U.S. Senators angrily confronted top intelligence officials at a congressional hearing on Wednesday when they refused to discuss whether President Donald Trump had pressured them to intervene in an FBI probe into Russia and the 2016 U.S. election.
Both National Security Agency Director Admiral Mike Rogers and Dan Coats, the Director of National Intelligence, told the Senate Intelligence Committee they believed their conversations with the president were confidential.
Angus King, an independent who caucuses with Democrats, was one of several exasperated senators who pressed the officials.
“Why are you not answering the questions?” King asked. “What’s the legal basis for your refusal for you to testify to this committee.”
The officials provided no legal basis. “You are inappropriately refusing to answer these questions today,” King told Rogers.
But Rogers said he had never been directed to do anything illegal, immoral or inappropriate during his time as NSA director while Coats said he had never felt pressured to intervene in the shaping of intelligence.
Allegations that Russia meddled with the U.S. election to help Mr. Trump win have hung over the Republican since he took office in January and threaten to overwhelm his policy priorities. The Federal Bureau of Investigation and several congressional committees are conducting investigations of the alleged Russian interference.
The refusal by intelligence chiefs to discuss possible conversations with Trump will put even more of a spotlight on former FBI director James Comey when he appears before the same panel on Thursday to give his own much-awaited testimony.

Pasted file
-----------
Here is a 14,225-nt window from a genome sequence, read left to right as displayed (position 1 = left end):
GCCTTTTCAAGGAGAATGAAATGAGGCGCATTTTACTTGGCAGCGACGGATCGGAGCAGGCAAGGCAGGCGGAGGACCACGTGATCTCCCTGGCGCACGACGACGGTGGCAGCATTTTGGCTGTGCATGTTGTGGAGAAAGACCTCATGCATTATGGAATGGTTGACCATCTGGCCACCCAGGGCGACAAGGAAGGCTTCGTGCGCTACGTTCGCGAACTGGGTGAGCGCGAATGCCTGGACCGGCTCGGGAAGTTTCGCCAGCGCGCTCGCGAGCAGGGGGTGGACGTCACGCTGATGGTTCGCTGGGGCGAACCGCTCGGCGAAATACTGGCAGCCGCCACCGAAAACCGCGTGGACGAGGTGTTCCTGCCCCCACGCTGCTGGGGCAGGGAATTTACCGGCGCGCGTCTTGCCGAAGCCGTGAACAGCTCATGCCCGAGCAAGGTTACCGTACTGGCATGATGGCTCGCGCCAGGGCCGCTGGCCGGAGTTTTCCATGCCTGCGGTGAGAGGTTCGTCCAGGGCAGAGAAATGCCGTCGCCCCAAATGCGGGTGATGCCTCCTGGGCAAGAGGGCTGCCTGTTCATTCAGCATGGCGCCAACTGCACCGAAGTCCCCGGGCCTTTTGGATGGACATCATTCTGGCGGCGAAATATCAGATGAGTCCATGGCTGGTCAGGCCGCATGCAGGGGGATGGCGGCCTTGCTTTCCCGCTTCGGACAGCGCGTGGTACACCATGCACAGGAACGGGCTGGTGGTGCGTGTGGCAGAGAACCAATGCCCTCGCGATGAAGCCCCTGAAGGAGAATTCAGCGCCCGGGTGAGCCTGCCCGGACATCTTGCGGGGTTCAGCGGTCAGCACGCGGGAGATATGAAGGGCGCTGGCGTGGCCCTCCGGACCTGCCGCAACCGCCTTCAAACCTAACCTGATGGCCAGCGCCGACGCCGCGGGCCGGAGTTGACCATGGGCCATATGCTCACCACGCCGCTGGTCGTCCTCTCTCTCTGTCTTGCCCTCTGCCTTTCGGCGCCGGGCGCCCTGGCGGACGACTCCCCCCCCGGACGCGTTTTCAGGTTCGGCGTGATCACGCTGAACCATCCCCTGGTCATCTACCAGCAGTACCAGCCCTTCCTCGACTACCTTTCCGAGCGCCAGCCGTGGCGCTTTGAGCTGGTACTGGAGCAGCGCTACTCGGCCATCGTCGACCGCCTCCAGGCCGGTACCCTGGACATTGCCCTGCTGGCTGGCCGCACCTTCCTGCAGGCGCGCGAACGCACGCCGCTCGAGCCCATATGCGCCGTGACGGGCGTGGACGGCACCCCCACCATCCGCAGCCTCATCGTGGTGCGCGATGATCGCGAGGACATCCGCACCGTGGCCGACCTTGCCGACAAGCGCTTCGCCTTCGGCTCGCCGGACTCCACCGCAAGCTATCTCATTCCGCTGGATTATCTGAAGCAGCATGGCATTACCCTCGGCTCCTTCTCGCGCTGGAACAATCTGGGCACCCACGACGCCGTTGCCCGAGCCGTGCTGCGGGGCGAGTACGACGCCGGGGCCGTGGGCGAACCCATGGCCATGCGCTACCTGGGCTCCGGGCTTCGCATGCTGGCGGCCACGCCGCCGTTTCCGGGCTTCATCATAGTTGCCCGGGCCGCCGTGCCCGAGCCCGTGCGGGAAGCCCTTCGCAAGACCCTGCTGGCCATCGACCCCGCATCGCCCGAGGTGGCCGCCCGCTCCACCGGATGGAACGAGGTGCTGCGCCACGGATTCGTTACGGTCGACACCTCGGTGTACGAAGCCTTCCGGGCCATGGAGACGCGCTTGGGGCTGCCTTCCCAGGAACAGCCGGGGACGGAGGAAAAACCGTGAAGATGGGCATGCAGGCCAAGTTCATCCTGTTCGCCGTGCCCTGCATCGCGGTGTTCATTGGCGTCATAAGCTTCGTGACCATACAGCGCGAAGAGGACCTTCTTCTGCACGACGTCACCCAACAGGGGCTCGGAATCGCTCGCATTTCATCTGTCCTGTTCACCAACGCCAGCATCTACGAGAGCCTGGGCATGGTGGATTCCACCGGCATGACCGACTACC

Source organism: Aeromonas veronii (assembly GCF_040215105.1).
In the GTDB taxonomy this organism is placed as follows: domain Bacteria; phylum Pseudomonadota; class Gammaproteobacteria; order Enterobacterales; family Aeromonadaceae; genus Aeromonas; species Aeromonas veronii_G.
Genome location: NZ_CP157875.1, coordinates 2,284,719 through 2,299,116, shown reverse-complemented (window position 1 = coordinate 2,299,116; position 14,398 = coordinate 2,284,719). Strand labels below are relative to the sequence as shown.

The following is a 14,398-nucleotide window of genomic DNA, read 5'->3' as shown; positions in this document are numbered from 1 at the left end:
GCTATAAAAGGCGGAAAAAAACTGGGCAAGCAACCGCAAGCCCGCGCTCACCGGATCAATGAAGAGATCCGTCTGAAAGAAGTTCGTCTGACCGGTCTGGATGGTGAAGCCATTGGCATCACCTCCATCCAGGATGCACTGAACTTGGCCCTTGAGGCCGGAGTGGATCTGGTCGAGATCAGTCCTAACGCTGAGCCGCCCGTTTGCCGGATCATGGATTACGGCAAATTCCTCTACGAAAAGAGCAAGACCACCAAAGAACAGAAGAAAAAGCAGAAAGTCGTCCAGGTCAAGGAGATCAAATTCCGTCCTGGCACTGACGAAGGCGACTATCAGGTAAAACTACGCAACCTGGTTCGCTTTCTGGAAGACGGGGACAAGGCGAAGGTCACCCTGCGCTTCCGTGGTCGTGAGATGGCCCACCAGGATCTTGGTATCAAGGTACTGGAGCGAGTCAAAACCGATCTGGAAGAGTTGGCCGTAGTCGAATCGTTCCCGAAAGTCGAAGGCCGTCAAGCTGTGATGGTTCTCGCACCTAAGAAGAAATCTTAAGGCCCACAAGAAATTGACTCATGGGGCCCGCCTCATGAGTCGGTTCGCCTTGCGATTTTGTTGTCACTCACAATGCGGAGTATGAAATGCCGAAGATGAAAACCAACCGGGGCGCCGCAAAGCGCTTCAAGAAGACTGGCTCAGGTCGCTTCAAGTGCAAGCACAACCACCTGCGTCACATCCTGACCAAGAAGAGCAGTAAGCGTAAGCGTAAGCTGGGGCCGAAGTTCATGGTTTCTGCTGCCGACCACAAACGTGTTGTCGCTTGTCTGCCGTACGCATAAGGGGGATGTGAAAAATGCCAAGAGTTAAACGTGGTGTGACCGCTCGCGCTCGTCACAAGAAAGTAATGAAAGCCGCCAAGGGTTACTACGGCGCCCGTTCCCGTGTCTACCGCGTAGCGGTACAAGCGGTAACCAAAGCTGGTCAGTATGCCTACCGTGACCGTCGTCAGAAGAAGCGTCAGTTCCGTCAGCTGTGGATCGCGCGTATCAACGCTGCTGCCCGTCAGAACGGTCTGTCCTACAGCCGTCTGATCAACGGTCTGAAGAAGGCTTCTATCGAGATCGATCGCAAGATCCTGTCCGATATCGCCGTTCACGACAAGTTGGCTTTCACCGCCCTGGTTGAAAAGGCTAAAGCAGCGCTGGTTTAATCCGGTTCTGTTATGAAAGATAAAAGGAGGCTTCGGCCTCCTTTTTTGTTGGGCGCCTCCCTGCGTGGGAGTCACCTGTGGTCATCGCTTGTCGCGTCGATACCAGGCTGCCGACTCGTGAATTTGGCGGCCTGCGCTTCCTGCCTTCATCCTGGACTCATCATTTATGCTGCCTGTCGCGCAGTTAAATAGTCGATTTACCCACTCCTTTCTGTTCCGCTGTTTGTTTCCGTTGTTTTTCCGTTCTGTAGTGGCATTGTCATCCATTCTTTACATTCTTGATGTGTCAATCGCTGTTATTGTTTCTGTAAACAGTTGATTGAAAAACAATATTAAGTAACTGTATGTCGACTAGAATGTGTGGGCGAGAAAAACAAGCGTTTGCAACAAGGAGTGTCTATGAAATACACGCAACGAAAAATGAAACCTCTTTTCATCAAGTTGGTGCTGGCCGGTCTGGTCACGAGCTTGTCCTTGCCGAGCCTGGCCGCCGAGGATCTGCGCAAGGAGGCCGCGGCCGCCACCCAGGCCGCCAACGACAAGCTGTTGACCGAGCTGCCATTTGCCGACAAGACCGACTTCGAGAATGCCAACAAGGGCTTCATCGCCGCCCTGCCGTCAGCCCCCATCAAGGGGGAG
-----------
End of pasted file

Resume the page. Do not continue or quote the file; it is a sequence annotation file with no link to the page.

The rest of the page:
The NSA head had said earlier he would not address any specific discussions he might have had with Trump.
“I’m not going to talk about theoreticals and I’m not going to discuss the specifics of any interaction or conversations … that I may or may not have had with the president of the United States,” Rogers said.
When asked about the allegations that Trump tried to influence the FBI probe, Coats, a Trump appointee, said:
“We are in a public session here, and I do not feel that it is appropriate for me to address confidential information.”
The Washington Post reported on May 22 that Trump had asked the intelligence officials to help push back against the FBI investigation into possible coordination between his campaign and Moscow.
The newspaper reported on Tuesday that Coats told associates in March that the president asked him if he could intervene with Comey to get the bureau to back off its focus on Michael Flynn, the former national security adviser.
The Kremlin denies U.S. intelligence agencies’ conclusion that Moscow tried to tilt the election campaign in Trump’s favor, using means such as hacking into the emails of senior Democrats. Trump has denied any collusion.
Deputy Attorney General Rod Rosenstein, the second-ranking official at the Department of Justice who signed a letter recommending Comey’s dismissal, also testified on Wednesday, as did acting FBI Director Andrew McCabe, who took over after Comey was fired.